Believe it or not, supercalifragilisticexpialidocious is not the longest word in the dictionary. That honor belongs to pneumonoultramicroscopicsilicovolcanoconiosis (45 letters) to describe a lung disease from inhaling volcano silica particles. Fun fact: your doctor won't recognize this word, because it was created to imitate overly long and confusing medical terms. Lucky for you, we’ve got a handy guide to some of the most sesquipedalian (that means long) words, outside of the fields of science and medicine.
Your nephew’s ragged childhood comic collection probably qualifies for this word, which is the act of declaring something as valueless. Of course, with this many syllables, the word itself is somewhat valueless as almost no one uses it.
When this word was coined, it was like a rebellion against a rebellion. When citizens demanded governments remove state support for churches (in particular Anglican churches), this countermovement sprang up to oppose the separation of church and state.
While it means something that’s unintelligible, difficult, or hard to understand, this one actually is in use. For example, you could cry, “All of these incomprehensibilities are making it hard for me to choose.”
It may be out of date, but this elegant word is seen in Shakespeare's "Love's Labour's Lost" to describe someone who acts in a valiant or honorable way. Another point of pride, it's the longest word in the English language to feature only alternating consonants and vowels.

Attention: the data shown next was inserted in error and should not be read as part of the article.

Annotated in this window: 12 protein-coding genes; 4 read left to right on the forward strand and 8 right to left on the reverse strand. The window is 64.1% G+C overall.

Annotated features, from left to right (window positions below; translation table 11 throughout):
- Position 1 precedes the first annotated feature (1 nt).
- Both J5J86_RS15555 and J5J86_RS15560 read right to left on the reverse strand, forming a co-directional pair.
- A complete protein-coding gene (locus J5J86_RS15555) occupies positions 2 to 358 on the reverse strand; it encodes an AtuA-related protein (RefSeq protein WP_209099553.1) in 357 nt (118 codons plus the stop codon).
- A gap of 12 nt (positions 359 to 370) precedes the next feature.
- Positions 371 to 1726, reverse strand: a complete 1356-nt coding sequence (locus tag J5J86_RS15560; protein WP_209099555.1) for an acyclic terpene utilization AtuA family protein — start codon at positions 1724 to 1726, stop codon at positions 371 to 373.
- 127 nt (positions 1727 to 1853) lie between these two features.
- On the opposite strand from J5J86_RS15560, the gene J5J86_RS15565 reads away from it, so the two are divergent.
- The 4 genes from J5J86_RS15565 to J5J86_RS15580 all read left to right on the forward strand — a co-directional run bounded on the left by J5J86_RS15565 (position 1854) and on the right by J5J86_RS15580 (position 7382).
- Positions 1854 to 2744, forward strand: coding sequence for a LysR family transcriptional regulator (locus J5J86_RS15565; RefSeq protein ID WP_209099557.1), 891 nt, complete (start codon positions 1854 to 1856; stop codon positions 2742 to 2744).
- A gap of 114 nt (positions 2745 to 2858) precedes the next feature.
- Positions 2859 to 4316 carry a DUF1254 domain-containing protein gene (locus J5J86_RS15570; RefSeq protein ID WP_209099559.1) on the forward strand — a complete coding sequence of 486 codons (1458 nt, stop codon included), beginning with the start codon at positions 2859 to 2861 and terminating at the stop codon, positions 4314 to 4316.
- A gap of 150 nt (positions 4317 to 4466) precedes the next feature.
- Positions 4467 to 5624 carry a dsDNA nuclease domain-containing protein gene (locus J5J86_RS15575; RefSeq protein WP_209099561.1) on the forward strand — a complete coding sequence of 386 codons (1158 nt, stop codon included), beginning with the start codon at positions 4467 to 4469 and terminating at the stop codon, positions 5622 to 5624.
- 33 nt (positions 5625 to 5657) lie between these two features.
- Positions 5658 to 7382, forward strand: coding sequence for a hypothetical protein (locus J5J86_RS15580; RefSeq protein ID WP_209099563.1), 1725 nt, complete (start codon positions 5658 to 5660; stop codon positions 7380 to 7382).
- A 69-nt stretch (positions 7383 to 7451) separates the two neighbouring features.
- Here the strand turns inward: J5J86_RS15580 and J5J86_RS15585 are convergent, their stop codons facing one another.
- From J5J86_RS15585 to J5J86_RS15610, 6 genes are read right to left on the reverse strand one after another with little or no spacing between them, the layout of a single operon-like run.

If you have a friend who’s suddenly into fine wines and artisanal honey since they moved to a luxury building, they’ve likely embraced embourgeoisement, meaning a shift to bourgeois (or upper crust) values and practices.
Sure it doesn’t look or sound all that attractive, but this lengthy word actually means physically beautiful. It comes from the Latin “pulcher,” meaning beautiful, a root word that has largely disappeared from modern English.
Here’s a linguist’s favorite joke. This extended word literally means the fear of long words. And at a whopping 35 letters, we can’t say we blame those folks.
Concocted in the 1950s during the rise of psychedelic drugs, this cerebral name refers to a psychotic alteration of the brain — likely by drugs or chemicals.
We said no science or medicine words, but the true longest word in English is the chemical name for a protein found in muscle fibers, titin, coming in at 189,819 letters (189,768 of which are hiding in the ellipsis) and taking an astonishing 3.5 hours to pronounce, or so goes one Guinness World Record for saying it.